I forgot my lunch today. 😦
Picture this: leftover Zaxby’s House Zalad with fried chicken and extra tomatoes from my garden, plus just a drizzle of Newman’s Own honey mustard dressing (my fave).
Well, my mid-day feast turned out to be chicken nuggets, raw veggies and unsweetened applesauce from the school cafeteria. As I sat in the library “feasting” on chicken nuggets, one of the custodians came by to say hello and asked what was for lunch. I recounted my tale of woe about having left my delicious salad at home. She laughed with me and then went on to point out that “the Lord provided the food now, so I should look forward to having dinner already prepared when I get home.” WOW! I love her wisdom and insight. She always has a sunny disposition and tries to look on the bright side – even though her personal circumstances are difficult at best. My mood improved and the normal daily irritations rolled right off my back. All because she brought a different perspective to my situation.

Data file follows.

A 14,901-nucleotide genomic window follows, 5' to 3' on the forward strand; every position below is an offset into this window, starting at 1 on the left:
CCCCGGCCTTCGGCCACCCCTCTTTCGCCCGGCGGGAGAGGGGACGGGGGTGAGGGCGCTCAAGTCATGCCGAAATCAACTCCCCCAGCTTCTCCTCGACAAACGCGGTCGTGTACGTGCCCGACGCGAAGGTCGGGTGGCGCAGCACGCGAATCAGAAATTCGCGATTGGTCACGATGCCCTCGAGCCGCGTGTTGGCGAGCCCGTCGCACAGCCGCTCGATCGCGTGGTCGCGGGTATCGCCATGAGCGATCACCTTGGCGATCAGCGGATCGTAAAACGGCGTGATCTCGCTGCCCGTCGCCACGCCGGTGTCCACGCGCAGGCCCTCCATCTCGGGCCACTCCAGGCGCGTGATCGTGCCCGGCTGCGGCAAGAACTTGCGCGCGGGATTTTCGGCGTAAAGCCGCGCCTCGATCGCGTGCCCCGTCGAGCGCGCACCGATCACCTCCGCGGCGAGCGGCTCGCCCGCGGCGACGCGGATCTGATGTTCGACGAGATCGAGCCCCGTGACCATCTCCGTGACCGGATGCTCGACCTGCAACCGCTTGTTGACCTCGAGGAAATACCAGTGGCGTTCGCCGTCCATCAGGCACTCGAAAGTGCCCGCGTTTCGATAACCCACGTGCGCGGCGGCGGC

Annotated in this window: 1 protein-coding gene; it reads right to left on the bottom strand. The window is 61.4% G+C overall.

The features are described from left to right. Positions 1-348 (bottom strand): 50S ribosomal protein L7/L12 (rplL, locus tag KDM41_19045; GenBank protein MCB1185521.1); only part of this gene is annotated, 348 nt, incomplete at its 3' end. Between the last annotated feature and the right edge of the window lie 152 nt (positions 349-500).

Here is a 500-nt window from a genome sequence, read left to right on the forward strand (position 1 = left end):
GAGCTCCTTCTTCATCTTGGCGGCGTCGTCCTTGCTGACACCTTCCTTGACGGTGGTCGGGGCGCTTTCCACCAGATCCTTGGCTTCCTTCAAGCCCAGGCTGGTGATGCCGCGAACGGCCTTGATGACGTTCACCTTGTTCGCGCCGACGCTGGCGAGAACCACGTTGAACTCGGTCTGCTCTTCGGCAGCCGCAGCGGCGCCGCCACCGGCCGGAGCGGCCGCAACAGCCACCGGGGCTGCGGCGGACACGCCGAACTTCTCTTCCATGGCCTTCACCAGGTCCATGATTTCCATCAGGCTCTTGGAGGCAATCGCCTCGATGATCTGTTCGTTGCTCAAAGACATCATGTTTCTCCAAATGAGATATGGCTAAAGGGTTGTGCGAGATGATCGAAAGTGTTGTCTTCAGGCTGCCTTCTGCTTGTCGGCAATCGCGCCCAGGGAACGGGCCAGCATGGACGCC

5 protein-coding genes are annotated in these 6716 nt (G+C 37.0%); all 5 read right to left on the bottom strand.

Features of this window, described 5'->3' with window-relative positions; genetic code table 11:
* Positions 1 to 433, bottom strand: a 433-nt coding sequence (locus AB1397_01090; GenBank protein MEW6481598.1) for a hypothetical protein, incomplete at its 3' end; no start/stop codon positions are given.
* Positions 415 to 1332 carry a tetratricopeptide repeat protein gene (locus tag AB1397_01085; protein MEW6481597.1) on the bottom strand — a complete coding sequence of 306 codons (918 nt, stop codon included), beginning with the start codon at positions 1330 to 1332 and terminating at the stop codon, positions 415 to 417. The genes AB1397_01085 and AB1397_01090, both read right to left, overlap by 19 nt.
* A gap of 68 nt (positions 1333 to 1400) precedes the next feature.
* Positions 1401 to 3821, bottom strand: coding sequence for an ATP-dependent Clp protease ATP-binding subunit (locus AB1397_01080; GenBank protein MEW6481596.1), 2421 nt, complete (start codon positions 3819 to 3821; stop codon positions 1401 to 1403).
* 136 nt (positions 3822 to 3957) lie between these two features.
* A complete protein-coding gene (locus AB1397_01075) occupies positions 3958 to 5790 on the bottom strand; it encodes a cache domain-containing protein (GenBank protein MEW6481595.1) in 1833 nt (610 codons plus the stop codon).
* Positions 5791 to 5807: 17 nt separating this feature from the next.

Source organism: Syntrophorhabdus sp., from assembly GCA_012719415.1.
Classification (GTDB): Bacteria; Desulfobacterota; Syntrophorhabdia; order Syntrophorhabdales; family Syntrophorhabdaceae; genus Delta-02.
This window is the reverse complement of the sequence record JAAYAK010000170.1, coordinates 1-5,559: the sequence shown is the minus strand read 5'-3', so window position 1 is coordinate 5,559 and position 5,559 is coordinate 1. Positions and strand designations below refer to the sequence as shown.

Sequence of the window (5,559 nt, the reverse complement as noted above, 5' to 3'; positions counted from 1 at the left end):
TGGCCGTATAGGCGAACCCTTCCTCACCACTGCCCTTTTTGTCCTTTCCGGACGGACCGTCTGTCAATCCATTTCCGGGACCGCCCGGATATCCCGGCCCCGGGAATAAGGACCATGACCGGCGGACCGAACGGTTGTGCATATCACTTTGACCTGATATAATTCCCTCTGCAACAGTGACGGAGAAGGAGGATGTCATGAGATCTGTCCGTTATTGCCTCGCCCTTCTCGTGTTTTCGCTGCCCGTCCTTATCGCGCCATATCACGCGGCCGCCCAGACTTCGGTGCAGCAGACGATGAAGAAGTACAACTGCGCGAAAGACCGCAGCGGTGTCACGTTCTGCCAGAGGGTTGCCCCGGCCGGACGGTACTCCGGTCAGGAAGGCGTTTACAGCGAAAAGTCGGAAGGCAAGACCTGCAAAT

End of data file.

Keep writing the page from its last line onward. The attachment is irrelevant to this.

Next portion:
As I scroll through my Facebook quilting feed, I can’t help but marvel at the willingness of strangers to give their opinions when asked and the fact that some groups have developed such a feeling of nonjudgmental closeness (if there is such a thing) that members feel comfortable putting their projects and questions out there for feedback from the group. It’s like getting feedback on your project from staff at the local quilt shop when you can’t get to the shop in person. This new perspective may provide you with motivation to keep going, permission to toss the project in the garbage (gasp!), or awareness about a different technique/colorway to make your project event better.
Of course, you have to keep an open mind when you ask for feedback. It may not be what you wanted to hear, but do graciously thank (and “like”) the comment that the person took the time to write. It’s only fair. Oh, and take the time to share your perspective when asked.